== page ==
I'm afraid you've lost me on this. If one is using DHCP and uses no on-site router and instead gets his IP address from his ISP, then it is very unlikely to be of the 10-dot addressing format. Also, this IP address will most certainly NOT survive a restart of the computer except under very specific circumstances. Many users, depending on their connection type with their ISP, will not be assigned the same IP address.

---
Jeff Mincey



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10.4: A shell script to do DNS lookups in the Terminal
Authored by: TigerKR on Sep 22, '05 01:31:58AM

>I'm afraid you've lost me on this. If one is using DHCP and uses no on-site
>router and instead gets his IP address from his ISP, then it is very unlikely to
>be of the 10-dot addressing format. Also, this IP address will most certainly
>NOT survive a restart of the computer except under very specific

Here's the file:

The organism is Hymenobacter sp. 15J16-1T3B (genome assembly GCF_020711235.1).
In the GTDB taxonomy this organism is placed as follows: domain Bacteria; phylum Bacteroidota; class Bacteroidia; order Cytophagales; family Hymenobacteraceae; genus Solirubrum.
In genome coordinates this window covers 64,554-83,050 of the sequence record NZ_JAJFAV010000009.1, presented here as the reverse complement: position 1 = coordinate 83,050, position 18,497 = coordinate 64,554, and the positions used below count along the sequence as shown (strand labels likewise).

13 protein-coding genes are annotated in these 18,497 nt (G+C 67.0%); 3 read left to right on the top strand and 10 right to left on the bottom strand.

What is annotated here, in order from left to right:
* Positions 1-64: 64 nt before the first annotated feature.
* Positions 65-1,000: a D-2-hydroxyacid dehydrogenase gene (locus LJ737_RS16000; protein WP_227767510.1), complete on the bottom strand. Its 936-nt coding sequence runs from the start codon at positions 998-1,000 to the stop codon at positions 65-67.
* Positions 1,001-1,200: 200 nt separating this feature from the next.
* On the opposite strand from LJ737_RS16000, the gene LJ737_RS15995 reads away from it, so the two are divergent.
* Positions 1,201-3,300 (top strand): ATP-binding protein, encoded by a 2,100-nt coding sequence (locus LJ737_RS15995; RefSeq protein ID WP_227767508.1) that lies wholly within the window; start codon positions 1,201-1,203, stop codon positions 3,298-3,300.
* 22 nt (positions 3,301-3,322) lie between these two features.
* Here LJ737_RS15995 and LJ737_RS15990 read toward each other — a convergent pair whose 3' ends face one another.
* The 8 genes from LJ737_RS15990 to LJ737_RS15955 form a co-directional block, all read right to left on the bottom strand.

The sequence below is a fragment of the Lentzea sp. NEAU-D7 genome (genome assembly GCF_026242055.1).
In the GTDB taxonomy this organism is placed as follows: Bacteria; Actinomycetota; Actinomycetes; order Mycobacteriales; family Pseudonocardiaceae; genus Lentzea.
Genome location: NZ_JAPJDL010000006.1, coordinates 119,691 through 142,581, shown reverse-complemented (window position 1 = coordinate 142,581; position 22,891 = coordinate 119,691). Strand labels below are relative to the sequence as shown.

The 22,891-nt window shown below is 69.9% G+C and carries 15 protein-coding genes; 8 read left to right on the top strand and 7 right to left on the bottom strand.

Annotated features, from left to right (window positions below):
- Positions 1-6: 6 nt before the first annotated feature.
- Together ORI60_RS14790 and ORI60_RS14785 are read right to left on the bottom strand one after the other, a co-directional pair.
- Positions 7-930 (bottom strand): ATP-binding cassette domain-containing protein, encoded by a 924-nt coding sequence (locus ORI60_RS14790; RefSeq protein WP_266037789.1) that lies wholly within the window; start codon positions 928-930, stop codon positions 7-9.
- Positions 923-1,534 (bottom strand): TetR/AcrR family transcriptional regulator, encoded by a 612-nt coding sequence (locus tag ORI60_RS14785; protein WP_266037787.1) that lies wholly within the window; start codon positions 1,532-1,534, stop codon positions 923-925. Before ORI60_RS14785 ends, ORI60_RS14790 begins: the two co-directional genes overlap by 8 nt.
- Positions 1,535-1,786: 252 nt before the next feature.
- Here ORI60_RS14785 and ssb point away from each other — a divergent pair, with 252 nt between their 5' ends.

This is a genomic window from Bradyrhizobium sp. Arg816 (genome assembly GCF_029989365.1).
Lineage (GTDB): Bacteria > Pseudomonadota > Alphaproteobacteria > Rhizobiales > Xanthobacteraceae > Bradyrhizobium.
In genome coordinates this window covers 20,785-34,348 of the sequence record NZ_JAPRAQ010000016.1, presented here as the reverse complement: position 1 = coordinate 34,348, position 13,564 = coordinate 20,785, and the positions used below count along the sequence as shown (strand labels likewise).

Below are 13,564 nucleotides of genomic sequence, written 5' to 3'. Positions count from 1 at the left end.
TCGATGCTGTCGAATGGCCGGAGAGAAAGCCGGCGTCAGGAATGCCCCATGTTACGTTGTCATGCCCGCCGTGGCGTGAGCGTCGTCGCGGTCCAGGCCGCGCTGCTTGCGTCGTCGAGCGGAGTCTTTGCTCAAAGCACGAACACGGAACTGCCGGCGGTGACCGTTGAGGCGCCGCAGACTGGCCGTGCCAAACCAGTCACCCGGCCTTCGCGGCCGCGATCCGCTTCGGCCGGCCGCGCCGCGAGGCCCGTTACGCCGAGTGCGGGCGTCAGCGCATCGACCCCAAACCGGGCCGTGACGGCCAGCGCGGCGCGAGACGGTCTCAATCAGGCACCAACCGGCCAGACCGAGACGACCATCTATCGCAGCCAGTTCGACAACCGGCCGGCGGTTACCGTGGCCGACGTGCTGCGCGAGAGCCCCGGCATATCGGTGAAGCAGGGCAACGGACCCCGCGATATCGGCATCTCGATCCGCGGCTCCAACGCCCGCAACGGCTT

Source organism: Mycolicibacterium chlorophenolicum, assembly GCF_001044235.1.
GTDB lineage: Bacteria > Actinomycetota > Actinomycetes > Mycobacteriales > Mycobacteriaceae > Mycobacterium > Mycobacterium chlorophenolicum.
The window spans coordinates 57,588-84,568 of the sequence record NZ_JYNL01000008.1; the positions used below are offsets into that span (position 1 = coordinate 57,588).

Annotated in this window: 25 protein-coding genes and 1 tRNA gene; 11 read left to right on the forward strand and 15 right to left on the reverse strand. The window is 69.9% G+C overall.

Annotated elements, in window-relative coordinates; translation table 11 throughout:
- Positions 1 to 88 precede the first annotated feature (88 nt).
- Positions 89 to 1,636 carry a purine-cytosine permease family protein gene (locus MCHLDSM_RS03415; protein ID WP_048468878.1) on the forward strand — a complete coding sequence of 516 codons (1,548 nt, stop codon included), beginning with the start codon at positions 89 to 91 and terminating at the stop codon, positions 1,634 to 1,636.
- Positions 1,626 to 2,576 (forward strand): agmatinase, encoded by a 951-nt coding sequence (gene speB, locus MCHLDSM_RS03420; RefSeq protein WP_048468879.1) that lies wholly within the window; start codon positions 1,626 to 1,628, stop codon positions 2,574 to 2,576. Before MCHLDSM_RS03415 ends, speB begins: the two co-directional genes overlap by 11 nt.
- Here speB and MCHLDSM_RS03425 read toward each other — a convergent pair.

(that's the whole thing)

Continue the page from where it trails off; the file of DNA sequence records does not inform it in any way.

>circumstances. Many users, depending on their connection type with their ISP,
>will not be assigned the same IP address.

You are correct, the 10.x.x.x range is for internal networks, however, I was using that as an example because I don't have the patience to type out every possible IP address combination. ; - )

Technically, you are also correct that most DHCP IP addresses are not guaranteed, however, many large broadband ISPs match IP addresses to MAC addresses, so your IP could change, but in reality, it never changes. For instance, my IP address on Comcast Broadband never changes, unless I use a different computer or a different network interface (ie: a second ethernet card).